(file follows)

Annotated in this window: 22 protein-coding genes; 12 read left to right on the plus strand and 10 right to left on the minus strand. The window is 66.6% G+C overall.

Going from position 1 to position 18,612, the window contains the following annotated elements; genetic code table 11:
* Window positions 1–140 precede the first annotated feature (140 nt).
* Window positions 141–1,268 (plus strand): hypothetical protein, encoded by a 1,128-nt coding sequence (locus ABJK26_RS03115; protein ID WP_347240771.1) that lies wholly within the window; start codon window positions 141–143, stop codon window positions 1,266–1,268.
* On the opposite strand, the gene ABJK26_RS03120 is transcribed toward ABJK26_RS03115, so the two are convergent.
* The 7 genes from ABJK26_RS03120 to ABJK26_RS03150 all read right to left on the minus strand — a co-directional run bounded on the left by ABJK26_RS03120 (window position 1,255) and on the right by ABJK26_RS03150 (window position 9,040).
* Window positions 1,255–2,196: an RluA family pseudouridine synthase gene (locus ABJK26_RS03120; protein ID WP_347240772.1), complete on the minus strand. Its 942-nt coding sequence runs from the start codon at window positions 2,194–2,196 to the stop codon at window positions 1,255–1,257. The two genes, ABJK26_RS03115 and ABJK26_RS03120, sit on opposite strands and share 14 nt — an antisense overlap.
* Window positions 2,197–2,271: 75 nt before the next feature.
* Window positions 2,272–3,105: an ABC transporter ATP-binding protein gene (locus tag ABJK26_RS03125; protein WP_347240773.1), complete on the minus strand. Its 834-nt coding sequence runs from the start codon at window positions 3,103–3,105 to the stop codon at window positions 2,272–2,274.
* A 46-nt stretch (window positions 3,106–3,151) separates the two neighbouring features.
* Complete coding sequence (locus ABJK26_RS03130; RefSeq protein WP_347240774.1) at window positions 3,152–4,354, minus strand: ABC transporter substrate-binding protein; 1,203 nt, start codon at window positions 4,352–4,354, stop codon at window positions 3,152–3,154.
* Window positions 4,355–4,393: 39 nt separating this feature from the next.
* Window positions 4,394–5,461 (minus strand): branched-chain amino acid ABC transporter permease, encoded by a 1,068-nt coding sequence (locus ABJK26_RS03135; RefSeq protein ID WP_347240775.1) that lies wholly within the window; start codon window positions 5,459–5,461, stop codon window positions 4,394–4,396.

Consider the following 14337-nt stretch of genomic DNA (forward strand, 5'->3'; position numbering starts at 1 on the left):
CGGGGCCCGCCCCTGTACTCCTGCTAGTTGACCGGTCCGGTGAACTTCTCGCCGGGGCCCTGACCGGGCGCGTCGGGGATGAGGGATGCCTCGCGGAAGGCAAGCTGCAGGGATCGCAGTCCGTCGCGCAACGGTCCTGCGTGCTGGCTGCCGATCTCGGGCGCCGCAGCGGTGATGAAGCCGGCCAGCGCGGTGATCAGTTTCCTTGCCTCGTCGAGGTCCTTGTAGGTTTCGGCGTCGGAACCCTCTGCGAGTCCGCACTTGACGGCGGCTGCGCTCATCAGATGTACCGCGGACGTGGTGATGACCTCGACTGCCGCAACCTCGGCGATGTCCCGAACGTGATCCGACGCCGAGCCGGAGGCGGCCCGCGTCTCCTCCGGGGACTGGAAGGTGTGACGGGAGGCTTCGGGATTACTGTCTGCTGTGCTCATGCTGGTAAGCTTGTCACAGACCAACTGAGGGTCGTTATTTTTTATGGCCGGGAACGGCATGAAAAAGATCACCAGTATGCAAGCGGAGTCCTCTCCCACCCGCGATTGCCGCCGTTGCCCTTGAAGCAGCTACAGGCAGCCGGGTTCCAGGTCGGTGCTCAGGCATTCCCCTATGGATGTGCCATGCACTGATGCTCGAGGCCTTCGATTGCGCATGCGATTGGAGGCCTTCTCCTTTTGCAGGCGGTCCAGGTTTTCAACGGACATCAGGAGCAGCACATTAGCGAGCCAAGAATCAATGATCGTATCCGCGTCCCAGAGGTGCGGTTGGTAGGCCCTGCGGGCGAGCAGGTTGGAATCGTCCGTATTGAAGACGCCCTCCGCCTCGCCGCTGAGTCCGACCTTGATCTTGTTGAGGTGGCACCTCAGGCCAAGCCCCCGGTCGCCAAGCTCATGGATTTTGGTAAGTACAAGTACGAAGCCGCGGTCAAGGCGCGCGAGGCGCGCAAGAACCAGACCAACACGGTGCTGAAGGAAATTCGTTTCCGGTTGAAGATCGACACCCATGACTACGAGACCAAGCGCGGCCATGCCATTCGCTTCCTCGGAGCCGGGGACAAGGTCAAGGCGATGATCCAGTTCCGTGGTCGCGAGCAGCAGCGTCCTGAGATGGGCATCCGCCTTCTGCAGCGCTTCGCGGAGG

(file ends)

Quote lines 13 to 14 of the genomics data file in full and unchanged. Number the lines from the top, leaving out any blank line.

* Window positions 4,394–5,461 (minus strand): branched-chain amino acid ABC transporter permease, encoded by a 1,068-nt coding sequence (locus ABJK26_RS03135; RefSeq protein ID WP_347240775.1) that lies wholly within the window; start codon window positions 5,459–5,461, stop codon window positions 4,394–4,396.

Consider the following 14337-nt stretch of genomic DNA (forward strand, 5'->3'; position numbering starts at 1 on the left):